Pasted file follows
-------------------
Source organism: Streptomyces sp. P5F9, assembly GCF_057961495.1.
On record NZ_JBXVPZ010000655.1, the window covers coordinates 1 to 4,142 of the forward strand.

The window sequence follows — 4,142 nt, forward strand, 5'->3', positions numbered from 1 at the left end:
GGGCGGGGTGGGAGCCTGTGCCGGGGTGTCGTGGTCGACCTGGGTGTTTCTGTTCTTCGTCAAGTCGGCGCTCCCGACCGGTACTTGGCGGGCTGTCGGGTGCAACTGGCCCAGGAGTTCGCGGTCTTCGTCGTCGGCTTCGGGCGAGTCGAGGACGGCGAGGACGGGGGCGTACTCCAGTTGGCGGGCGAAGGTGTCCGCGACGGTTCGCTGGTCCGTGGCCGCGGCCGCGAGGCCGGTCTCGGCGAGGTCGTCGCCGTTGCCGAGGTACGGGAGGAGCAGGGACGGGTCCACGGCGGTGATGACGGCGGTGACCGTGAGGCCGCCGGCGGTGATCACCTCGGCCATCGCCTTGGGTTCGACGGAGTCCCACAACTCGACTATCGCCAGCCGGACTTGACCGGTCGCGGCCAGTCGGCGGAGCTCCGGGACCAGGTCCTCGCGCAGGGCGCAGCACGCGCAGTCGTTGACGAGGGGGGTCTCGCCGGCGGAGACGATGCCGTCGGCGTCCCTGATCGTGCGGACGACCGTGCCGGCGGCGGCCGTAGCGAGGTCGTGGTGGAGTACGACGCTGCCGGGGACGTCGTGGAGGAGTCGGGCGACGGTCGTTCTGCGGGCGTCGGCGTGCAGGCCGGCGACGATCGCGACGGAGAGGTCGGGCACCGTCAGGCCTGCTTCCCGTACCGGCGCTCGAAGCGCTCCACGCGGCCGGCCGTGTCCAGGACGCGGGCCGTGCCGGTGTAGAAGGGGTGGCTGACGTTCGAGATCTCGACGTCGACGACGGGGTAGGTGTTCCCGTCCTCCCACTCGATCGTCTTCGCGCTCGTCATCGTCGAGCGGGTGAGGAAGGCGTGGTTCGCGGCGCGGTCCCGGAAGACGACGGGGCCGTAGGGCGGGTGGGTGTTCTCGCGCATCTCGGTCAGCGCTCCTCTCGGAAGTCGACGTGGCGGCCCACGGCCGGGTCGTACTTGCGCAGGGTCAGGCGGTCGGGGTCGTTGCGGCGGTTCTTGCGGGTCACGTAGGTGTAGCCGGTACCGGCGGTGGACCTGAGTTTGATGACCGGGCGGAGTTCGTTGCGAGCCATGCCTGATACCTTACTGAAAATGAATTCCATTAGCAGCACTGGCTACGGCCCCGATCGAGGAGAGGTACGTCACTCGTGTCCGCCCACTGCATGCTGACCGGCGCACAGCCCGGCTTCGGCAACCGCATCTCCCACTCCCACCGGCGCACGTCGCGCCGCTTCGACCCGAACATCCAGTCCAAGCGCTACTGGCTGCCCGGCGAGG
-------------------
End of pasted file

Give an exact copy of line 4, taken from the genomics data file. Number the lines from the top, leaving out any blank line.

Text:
GGGCGGGGTGGGAGCCTGTGCCGGGGTGTCGTGGTCGACCTGGGTGTTTCTGTTCTTCGTCAAGTCGGCGCTCCCGACCGGTACTTGGCGGGCTGTCGGGTGCAACTGGCCCAGGAGTTCGCGGTCTTCGTCGTCGGCTTCGGGCGAGTCGAGGACGGCGAGGACGGGGGCGTACTCCAGTTGGCGGGCGAAGGTGTCCGCGACGGTTCGCTGGTCCGTGGCCGCGGCCGCGAGGCCGGTCTCGGCGAGGTCGTCGCCGTTGCCGAGGTACGGGAGGAGCAGGGACGGGTCCACGGCGGTGATGACGGCGGTGACCGTGAGGCCGCCGGCGGTGATCACCTCGGCCATCGCCTTGGGTTCGACGGAGTCCCACAACTCGACTATCGCCAGCCGGACTTGACCGGTCGCGGCCAGTCGGCGGAGCTCCGGGACCAGGTCCTCGCGCAGGGCGCAGCACGCGCAGTCGTTGACGAGGGGGGTCTCGCCGGCGGAGACGATGCCGTCGGCGTCCCTGATCGTGCGGACGACCGTGCCGGCGGCGGCCGTAGCGAGGTCGTGGTGGAGTACGACGCTGCCGGGGACGTCGTGGAGGAGTCGGGCGACGGTCGTTCTGCGGGCGTCGGCGTGCAGGCCGGCGACGATCGCGACGGAGAGGTCGGGCACCGTCAGGCCTGCTTCCCGTACCGGCGCTCGAAGCGCTCCACGCGGCCGGCCGTGTCCAGGACGCGGGCCGTGCCGGTGTAGAAGGGGTGGCTGACGTTCGAGATCTCGACGTCGACGACGGGGTAGGTGTTCCCGTCCTCCCACTCGATCGTCTTCGCGCTCGTCATCGTCGAGCGGGTGAGGAAGGCGTGGTTCGCGGCGCGGTCCCGGAAGACGACGGGGCCGTAGGGCGGGTGGGTGTTCTCGCGCATCTCGGTCAGCGCTCCTCTCGGAAGTCGACGTGGCGGCCCACGGCCGGGTCGTACTTGCGCAGGGTCAGGCGGTCGGGGTCGTTGCGGCGGTTCTTGCGGGTCACGTAGGTGTAGCCGGTACCGGCGGTGGACCTGAGTTTGATGACCGGGCGGAGTTCGTTGCGAGCCATGCCTGATACCTTACTGAAAATGAATTCCATTAGCAGCACTGGCTACGGCCCCGATCGAGGAGAGGTACGTCACTCGTGTCCGCCCACTGCATGCTGACCGGCGCACAGCCCGGCTTCGGCAACCGCATCTCCCACTCCCACCGGCGCACGTCGCGCCGCTTCGACCCGAACATCCAGTCCAAGCGCTACTGGCTGCCCGGCGAGG